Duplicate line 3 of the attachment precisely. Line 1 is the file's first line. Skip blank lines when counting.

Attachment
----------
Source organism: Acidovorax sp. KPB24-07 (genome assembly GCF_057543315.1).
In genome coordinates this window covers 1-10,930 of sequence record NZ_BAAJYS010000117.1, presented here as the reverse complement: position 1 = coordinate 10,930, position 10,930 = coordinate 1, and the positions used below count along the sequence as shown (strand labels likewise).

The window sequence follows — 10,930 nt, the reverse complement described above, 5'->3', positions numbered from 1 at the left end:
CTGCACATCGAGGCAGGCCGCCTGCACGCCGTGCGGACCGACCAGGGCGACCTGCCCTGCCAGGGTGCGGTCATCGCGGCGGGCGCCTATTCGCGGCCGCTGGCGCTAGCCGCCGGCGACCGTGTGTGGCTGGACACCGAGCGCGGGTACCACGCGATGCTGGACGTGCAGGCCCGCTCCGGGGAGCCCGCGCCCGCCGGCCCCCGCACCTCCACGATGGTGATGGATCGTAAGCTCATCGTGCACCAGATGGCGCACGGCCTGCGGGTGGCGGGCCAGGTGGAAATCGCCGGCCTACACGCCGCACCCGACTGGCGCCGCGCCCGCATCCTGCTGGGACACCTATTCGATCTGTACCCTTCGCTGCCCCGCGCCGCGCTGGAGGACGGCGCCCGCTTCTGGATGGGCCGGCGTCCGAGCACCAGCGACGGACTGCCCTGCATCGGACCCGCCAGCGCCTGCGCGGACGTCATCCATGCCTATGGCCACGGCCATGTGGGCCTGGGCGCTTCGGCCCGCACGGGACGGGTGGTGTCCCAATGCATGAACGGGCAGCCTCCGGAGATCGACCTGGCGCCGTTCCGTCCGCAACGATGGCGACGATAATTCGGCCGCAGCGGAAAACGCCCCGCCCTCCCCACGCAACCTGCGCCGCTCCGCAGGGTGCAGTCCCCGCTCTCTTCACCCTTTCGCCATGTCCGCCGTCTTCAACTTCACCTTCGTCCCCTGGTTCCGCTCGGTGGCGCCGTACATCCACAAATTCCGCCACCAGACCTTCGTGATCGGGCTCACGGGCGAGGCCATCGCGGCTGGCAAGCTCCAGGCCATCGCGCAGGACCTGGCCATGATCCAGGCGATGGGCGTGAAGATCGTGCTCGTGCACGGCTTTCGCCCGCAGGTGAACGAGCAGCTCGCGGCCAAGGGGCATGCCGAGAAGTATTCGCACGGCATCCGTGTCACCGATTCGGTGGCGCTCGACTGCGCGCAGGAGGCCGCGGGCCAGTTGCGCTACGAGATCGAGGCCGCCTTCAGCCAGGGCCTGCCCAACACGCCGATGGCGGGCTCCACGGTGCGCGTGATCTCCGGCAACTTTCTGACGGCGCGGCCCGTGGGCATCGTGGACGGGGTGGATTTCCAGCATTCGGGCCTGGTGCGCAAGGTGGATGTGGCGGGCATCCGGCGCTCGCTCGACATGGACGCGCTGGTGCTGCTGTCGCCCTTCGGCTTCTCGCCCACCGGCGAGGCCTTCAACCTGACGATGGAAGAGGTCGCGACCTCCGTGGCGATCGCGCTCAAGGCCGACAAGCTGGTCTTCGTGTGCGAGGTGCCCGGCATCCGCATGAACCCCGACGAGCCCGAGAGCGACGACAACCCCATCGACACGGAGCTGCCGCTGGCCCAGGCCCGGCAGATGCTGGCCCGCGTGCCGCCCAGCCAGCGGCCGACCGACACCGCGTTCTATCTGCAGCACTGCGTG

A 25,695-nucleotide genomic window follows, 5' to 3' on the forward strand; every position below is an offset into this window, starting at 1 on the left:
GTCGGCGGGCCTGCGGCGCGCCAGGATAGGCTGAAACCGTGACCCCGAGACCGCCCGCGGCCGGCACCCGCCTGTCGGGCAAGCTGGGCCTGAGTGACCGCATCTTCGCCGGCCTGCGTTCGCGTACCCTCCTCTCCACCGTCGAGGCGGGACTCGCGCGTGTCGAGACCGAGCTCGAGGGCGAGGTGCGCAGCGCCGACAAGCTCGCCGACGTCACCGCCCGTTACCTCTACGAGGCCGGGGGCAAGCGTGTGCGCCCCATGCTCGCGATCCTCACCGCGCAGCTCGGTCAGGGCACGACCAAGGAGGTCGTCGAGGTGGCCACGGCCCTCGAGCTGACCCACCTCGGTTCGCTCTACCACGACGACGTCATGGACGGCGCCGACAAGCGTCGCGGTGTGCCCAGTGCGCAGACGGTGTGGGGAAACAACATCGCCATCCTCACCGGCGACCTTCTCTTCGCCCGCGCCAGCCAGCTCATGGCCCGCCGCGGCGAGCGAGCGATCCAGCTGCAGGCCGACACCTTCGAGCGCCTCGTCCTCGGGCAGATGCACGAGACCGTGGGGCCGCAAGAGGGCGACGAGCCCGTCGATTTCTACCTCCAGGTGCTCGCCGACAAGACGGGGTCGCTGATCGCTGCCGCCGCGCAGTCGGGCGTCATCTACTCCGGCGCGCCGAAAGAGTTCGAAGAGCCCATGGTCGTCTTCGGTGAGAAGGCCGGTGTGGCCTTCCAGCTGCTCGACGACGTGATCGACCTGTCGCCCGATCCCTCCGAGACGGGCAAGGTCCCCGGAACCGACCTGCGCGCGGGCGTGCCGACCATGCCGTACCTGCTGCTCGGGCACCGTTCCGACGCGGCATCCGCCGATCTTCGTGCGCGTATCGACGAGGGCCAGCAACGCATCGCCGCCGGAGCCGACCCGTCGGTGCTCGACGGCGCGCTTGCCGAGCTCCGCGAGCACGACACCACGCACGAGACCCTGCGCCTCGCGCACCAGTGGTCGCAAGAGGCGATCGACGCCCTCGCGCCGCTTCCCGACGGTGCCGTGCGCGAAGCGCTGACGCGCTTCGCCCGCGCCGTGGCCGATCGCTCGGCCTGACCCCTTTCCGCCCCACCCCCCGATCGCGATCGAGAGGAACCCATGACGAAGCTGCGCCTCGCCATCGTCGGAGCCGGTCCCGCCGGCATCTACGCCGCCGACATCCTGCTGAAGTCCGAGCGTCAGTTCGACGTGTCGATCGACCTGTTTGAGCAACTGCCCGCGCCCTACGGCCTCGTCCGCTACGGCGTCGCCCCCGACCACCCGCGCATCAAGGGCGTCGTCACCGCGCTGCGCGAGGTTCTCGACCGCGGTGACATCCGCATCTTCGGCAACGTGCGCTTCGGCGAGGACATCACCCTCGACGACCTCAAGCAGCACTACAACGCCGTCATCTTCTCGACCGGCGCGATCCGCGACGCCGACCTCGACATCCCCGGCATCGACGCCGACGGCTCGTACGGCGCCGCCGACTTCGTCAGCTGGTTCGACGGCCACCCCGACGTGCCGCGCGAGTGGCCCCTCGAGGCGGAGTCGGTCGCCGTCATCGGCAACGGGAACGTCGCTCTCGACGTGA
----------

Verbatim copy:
The window sequence follows — 10,930 nt, the reverse complement described above, 5'->3', positions numbered from 1 at the left end: